Feeds

Man loses fight against firm that suffered data breach

Harm? What harm?

Choosing a cloud hosting partner with confidence

A Missouri man has lost his legal battle against an online prescription processor that suffered a security breach that exposed highly sensitive subscriber information.

John Amburgy alleged that Express Scripts was negligent because it failed to adequately safeguard customer data, including names, dates of birth, social security numbers, and prescription drug histories. He argued that the breach in October 2008 that exposed an unknown number of subscribers' details put him at risk of identity theft for which he was entitled to compensation.

A federal judge late last month disagreed. For the case to go forward, he said, Amburgy had to show his alleged injury was beyond mere possibility.

"In short, plaintiff does not claim that his personal information has in fact been stolen and/or his identity compromised," US Magistrate Judge Frederick R. Buckles wrote in a decision dismissing the case. "Rather, plaintiff surmises that, as a result of the security breach, he faces an increased risk of identity theft at an unknown point in the future."

In November 2008, the company offered a $1m reward for information leading to the conviction of the group that targeted it in a cyber-extortion scam. The group provided data that in some cases included prescription information for 75 users and claimed to have data for millions more. The blackmailers threatened to make the records public unless the company paid a ransom.

Express Scripts offered free credit monitoring services, but only to users who could prove they suffered identity theft as a result of the breach.

The judge rejected Amburgy's argument that the breach put him at risk for identity theft for which he needed to spend considerable time and money to reduce. The judge also pointed out that Amburgy wasn't entitled to timely notification of the breach because Missouri had no laws mandating such disclosures.

Amburgy's lack of standing is worth remembering the next time a bank or pharmacy tries to convince you life would be easier if you moved your business online. As things stand now, a patchwork of inconsistent and often toothless laws often provides generous loopholes to companies that expose customer data.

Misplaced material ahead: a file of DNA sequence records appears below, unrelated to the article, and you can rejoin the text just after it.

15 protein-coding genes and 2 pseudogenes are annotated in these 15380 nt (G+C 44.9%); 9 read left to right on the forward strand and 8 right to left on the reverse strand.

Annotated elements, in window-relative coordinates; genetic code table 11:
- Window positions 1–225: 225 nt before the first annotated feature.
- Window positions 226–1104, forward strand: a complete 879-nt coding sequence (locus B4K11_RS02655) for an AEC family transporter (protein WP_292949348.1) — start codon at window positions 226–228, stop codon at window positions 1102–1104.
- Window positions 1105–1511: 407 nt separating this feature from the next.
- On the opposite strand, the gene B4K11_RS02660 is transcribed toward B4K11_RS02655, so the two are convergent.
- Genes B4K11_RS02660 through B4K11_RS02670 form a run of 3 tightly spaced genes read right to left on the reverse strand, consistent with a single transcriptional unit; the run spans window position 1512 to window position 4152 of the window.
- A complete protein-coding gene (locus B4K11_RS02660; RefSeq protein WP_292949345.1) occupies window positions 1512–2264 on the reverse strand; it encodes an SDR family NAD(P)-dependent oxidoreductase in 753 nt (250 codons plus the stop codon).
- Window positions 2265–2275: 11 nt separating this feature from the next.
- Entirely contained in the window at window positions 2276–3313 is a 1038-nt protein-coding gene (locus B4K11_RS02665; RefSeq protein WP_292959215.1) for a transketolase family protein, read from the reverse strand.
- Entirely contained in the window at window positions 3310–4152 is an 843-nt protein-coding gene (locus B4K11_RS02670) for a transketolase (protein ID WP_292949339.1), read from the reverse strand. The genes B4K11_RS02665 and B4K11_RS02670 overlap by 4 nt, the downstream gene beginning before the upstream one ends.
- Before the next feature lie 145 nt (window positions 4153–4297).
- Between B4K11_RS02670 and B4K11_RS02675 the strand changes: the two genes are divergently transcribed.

Federal legislation that would require companies that store sensitive personal information to establish a strict data-privacy regimen has recently moved out of the Senate Judiciary Committee, but Marc Rotenberg, executive director of the Electronic Privacy Information Center, said it's unclear if it will ever make it to the floor for a vote.

"We think it's a pretty good bill, and it will fill the gaps in the states where there currently isn't security breach notification" requirements, he said. ®

Beginner's guide to SSL certificates

More from The Register

next story
Russian hackers exploit 'Sandworm' bug 'to spy on NATO, EU PCs'
Fix imminent from Microsoft for Vista, Server 2008, other stuff
FYI: OS X Yosemite's Spotlight tells Apple EVERYTHING you're looking for
It's on by default – didn't you read the small print?
Microsoft pulls another dodgy patch
Redmond makes a hash of hashing add-on
'LulzSec leader Aush0k' found to be naughty boy not worthy of jail
15 months home detention leaves egg on feds' faces as they grab for more power
Forget passwords, let's use SELFIES, says Obama's cyber tsar
Michael Daniel wants to kill passwords dead
Kill off SSL 3.0 NOW: HTTPS savaged by vicious POODLE
Pull it out ASAP, it is SWISS CHEESE
Facebook slurps 'paste sites' for STOLEN passwords, sprinkles on hash and salt
Zuck's ad empire DOESN'T see details in plain text. Phew!
prev story

Whitepapers

Forging a new future with identity relationship management
Learn about ForgeRock's next generation IRM platform and how it is designed to empower CEOS's and enterprises to engage with consumers.
Cloud and hybrid-cloud data protection for VMware
Learn how quick and easy it is to configure backups and perform restores for VMware environments.
Three 1TB solid state scorchers up for grabs
Big SSDs can be expensive but think big and think free because you could be the lucky winner of one of three 1TB Samsung SSD 840 EVO drives that we’re giving away worth over £300 apiece.
Reg Reader Research: SaaS based Email and Office Productivity Tools
Read this Reg reader report which provides advice and guidance for SMBs towards the use of SaaS based email and Office productivity tools.
Security for virtualized datacentres
Legacy security solutions are inefficient due to the architectural differences between physical and virtual environments.